Look towards the Acropolis on a clear day in Athens and you’ll catch a glimpse of the Parthenon, the majestic temple that symbolizes the city’s glory days, when Pericles was consolidating an empire and Socrates was roaming the streets.
Level your gaze and you’ll find emblems of modern-day Athens: food banks, ATM lines, graffiti, fires in barrels, trash in roadways, shuttered businesses.
Calling Athens’ fate a Greek tragedy has reached the status of cliché. Yet how else do you describe such a civilizational tumble? Greece’s unemployment rate is 25 percent and its debt-to-GDP ratio is 175 percent. It’s currently trapped in an demonic sashay with its solicitous European creditors.
How did this happen in the cradle of Western Civilization? The answer lies in Greece’s debt, much of which was accrued before it ever entered the European Union.
Rules imposed by the EU’s Maastricht Treaty prohibit members from amounting more than 60 percent of their GDPs in debt, a limit Greece has long exceeded. So Athens hired mega-banks like Goldman Sachs to conceal its liabilities with balance sheet cosmetics. That ploy won it entrance onto the euro back in 2002.
European leaders, it’s worth pointing out, were aware they were being fleeced—other nations like Italy and Portugal did the same thing. They didn’t care because the EU was first and foremost a political project. European unification, not solvency, was its primary goal.
Once it was safely on the euro, Greece went on a spending spree fueled by Europe’s bargain-basement borrowing rates. Its leaders modernized Athens and revamped public transportation. Greek citizens developed big eyes and German tastes; as of 2011, there were more Porsches in Greece than incomes that exceeded 50,000 euros. The Summer Olympics of 2004, hosted lavishly by Athens, cost $11 billion, more than 5 percent of Greece’s entire GDP.
Debt, needless to say, soared through the olive treetops. Meanwhile Greece was running its economy in the tradition of southern European socialism. Taxes were stiflingly high and favors were reserved for cronies. The public sector accounted for about 29 percent of total employment, compared to 15 percent in the United States. One of the grayest workforces in Europe meant its pension system was under constant strain.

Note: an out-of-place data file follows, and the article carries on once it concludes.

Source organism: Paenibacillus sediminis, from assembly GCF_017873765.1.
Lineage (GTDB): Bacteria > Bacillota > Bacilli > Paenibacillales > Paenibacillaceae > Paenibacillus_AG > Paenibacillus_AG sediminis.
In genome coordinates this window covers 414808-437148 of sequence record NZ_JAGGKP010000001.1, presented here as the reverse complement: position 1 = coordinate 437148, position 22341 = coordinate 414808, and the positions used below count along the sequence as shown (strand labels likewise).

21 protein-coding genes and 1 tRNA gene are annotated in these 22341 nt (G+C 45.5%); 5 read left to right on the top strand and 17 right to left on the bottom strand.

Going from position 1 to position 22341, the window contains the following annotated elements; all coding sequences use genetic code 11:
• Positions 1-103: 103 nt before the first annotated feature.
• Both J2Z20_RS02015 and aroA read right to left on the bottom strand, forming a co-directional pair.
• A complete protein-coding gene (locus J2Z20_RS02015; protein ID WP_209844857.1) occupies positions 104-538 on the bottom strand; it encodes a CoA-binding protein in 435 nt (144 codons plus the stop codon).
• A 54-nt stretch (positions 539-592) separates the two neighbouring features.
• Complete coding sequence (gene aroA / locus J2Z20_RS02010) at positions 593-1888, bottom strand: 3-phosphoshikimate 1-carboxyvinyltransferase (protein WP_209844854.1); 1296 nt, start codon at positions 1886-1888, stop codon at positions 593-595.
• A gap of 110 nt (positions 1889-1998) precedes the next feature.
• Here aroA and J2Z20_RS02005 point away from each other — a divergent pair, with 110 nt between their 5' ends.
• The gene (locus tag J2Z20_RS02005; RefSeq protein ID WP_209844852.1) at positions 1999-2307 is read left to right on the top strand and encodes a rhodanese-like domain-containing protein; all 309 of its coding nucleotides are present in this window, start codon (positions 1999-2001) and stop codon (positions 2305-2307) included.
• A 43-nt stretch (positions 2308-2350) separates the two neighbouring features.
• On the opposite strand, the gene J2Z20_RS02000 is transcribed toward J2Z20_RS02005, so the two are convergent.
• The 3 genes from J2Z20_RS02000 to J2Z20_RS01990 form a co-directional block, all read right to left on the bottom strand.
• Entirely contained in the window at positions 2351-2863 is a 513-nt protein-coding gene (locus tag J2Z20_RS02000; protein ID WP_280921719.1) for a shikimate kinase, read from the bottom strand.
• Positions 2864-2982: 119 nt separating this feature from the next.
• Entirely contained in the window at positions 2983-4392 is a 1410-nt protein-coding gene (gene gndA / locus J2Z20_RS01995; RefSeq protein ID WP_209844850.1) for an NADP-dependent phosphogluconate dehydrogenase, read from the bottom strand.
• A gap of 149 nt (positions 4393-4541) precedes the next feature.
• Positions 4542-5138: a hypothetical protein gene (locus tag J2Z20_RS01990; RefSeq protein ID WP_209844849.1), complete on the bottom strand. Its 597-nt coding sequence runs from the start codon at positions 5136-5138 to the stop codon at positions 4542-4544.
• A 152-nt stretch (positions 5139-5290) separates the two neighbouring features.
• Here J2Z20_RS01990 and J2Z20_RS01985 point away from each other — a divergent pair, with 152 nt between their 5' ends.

Greece had become an economic Jenga tower and the 2008 recession finally blew it over, bringing mass unemployment and even deeper debt. Worried about financial contagion, European leaders swooped in with two bailout packages that amounted to $395 billion.
In exchange, Germany, Greece’s primary creditor, demanded that Athens hike taxes and cut spending, known as “austerity” to many economists and “death, destroyer of worlds” to Paul Krugman. But Germany’s conditions weren’t actually that searing—Baltic nations like Estonia cut far deeper and still emerged intact.
The problem was more cultural than economic: Germany, an industrious export economy with a preference for tidy budgets, was trying to micromanage Greece, a Mediterranean outpost of clientelism. That incompatibility produced tension. Caricatures began to appear in Greek newspapers of German Chancellor Angela Merkel wearing swastika armbands. This week’s “no” referendum vote was as much a rejection of Germany as it was of austerity.
Throughout this process, the absence of any notion of liberty has been striking. From Greece’s initial tax-and-spend, to the EU’s licentious lending of its own people’s money, to Germany’s micromanagement of a debtor it never should have taken on, the euro crisis’ entire history has been one long carnival of collectivism, a socialist problem with an undemocratic solution.
Many conservatives and libertarians have acknowledged the socialist part while remaining untroubled by the undemocratic part. They sound a lot like Guy Verhofstadt, a European MEP from Belgium who had a conniption fit yesterday because Greece had yet to pony up enough market-based reforms. He’s right, but who the hell is he to demand that? A Belgian clamoring for influence over Greek policies should strike us as absurd.
The IMF has already concluded that Greece’s debt is too humongous to ever be paid off. But Europeans can neither erase Greece’s red ink nor let Greece go, because both scenarios would wave the checkered flag for nationalists in other indebted member nations. Spain already has an active far-left party that opposes austerity, and Italy and Portugal are restive too. The ascension of nationalists could fracture the EU and foil the dream of a federal Europe.
So instead Eurocrats have opted for the radical middle ground of rebuilding Greece themselves. As with Greece’s entrance, this is all about politics.
Meanwhile Tsipras, for all his fire breathing, wants to stay on the euro and remains recalcitrant about serious reforms. Greece doesn’t want to seriously curtail its socialism and the EU doesn’t want to seriously curtail its imperialism. Which is why the loggerheads aren’t over yet.